The Equipment Needed To Blog From Tarifa To Nordkapp

The photograph below has been inspired by BikeTourGlobal on Instagram doing something similar. That said, it follows on from the photograph that I posted to back in February (which is also at the foot of this post) showing all of the equipment I will be taking with me when I set off from Tarifa in southern Spain on the 9th April, destination Nordkapp in northern Norway. So, here it is; the technical equipment ‘required’ (I’m sure some people will disagree with some of my choices) to maintain a quality online presence while cycling across a continent:


So what’s in the picture? Well most of it is obvious but some less so. Working from the top left hand corner we have…

  • Canon EOS 100D digital SLR camera with 18-55mm lens
  • Battery charger for the above (& lead under the 2nd lens)
  • Canon 40mm lens (which, when fitted to the 100D body makes for about the most compact SLR camera on the market today)
  • Power Monkey Extreme battery pack (and charging lead under camera lead). I also have a small solar panel that I will be taking
  • SpareGoogle/Android phone locked to Vodafone UK (and charging lead)
  • GoPro handlebar mount
  • GoPro Hero 4 Silver camera, case and 3-way mount / tripod
  • Spare door for GoPro case
  • Charging cable for GoPro camera
  • Two Apple charging cables
  • Micro SD (used in GoPro camera) converter
  • Mini iPad
  • Wireless keyboard for mini iPad (charges with same cable as the spare phone)
  • SD card reader for iPad
  • Continental adapters
  • Two Apple plugs
  • Two 16GB SD cards (with a third in the SLR camera)
  • iPhone 6, unlocked (not actually in the picture – just the case as I needed something to take the picture itself!). A bike mount will also be taken for the iPhone.

So, any thoughts?

Here’s the picture with all of the equipment (excluding clothes):


Categories: Cycling

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12 replies »

  1. Andrew

    A few thoughts

    Mains plugs (dull eh). Take Schuco plug chargers and mains leads – the plug is smaller and no adaptor needed!

    Why 2 lenses for the Canon – the focal lengths overlap. Perhaps a fixed wide angle would be best and then digitally crop.

    Your Canon will connect directly to the iPad with the Apple to USB adaptor – possibly the GoPro too..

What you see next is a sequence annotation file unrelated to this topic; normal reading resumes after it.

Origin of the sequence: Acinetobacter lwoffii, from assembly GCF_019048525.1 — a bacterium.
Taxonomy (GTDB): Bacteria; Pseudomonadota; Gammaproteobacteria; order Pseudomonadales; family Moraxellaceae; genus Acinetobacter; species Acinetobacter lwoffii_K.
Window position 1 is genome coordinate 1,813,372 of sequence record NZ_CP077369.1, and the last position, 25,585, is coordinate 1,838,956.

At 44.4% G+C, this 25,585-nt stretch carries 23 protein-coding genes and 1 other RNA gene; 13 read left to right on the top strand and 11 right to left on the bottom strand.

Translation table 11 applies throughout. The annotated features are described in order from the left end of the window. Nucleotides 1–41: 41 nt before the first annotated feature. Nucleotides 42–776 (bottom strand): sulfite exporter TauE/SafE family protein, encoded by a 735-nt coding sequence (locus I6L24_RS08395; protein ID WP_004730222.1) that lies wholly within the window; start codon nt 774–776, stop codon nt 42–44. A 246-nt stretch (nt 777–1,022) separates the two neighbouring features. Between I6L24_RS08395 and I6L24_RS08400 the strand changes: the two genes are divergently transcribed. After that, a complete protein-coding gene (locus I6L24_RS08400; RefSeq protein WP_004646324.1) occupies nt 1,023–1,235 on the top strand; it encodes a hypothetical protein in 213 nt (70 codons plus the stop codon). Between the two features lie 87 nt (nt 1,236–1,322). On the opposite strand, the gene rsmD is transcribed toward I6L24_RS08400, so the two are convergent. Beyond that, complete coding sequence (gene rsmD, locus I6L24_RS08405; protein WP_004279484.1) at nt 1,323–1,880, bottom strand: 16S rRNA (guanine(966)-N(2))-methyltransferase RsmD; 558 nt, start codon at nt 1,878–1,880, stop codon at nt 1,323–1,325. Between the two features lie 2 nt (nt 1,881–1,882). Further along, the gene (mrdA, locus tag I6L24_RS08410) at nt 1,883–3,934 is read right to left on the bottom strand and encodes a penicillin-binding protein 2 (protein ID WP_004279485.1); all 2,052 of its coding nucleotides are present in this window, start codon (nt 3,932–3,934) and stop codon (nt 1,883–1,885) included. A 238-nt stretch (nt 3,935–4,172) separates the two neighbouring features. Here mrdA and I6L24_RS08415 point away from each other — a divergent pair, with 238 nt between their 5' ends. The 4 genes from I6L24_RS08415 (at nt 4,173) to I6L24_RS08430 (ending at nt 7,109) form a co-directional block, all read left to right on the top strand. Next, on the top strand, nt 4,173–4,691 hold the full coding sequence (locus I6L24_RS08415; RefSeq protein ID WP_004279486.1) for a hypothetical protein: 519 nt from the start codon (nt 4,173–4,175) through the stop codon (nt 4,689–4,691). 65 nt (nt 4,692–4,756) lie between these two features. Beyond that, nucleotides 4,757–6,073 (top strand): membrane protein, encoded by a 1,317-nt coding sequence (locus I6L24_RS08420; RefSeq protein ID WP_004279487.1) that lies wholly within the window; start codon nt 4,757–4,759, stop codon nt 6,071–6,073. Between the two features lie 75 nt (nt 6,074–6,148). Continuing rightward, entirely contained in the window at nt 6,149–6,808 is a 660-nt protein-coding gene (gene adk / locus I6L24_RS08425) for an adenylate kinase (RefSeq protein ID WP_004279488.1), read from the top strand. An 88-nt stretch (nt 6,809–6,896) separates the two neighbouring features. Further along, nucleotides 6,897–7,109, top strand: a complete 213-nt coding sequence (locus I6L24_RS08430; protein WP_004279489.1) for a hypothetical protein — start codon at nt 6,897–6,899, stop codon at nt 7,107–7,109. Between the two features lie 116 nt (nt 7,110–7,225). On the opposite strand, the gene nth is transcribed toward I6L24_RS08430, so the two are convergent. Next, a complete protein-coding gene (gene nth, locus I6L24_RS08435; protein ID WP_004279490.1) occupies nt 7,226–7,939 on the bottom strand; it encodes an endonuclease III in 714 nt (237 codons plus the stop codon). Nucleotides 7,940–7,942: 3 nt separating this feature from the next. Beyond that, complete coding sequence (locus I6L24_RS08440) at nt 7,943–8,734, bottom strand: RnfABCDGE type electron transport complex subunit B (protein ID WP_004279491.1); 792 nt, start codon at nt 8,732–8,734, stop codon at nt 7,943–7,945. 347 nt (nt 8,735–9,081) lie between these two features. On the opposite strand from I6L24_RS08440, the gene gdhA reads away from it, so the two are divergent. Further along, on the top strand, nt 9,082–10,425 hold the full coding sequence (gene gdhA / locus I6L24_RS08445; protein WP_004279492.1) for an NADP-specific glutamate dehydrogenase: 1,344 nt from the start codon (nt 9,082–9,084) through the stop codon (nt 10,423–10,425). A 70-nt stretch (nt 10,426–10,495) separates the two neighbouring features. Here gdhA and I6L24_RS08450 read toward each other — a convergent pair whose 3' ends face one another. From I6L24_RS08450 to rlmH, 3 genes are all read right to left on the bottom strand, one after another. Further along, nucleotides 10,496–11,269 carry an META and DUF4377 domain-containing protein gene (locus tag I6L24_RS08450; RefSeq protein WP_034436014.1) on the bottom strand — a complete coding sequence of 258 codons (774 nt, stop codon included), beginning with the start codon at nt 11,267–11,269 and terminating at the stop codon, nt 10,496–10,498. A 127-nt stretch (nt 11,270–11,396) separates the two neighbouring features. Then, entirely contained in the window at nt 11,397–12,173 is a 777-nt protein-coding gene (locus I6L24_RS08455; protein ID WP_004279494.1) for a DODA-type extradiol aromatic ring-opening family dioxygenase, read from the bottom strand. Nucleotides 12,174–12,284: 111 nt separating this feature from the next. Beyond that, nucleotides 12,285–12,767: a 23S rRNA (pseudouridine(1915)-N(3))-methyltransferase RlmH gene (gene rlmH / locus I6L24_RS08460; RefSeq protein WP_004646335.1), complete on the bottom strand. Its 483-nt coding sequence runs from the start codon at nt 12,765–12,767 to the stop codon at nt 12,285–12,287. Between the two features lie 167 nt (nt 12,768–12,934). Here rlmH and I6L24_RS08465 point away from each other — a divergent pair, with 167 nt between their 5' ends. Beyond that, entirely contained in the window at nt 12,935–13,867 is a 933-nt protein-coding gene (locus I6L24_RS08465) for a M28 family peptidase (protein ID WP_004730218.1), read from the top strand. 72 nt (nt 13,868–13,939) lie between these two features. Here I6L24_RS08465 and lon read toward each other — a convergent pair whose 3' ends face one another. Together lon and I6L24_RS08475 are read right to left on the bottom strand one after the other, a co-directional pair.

Will the Canon charge its battery (slowly) through USB

    Does your iPad take a SIM? – if so why take 3 items that connect to the mobile network….

    Also how are you going to ensure it all stays dry?

    Good luck


    • Thanks for the comments Barry. Here are my responses:
      “Mains plugs (dull eh). Take Schuco plug chargers and mains leads – the plug is smaller and no adaptor needed!”
      Never heard of these. Wouldn’t I need to retire are the leads?
      “Why 2 lenses for the Canon – the focal lengths overlap. Perhaps a fixed wide angle would be best and then digitally crop.”
      Two lenses are better because of the flexibility they give. While on the move (i.e. cycling) I’ll keep the 40mm on the camera and have it on hand (and the other lens stored away). However, when visiting a place on a day off for example I’ll use the larger lens. Yes, they overlap, but digital cropping doesn’t give the same effect that you can get by being able to change the focal length.
      Your Canon will connect directly to the iPad with the Apple to USB adaptor – possibly the GoPro too..”
      The small reader is indeed small and not much bigger than a lead itself. The GoPro links with an app for the iPhone and iPad and this is a possibility but the speed of download can be low compared to just doing it directly from the micro SD card & the SD reader.
      “Will the Canon charge its battery (slowly) through USB”
      No. The USB point on the camera is marked ‘out’. Mains charging is very quick.
      “Does your iPad take a SIM? – if so why take 3 items that connect to the mobile network….”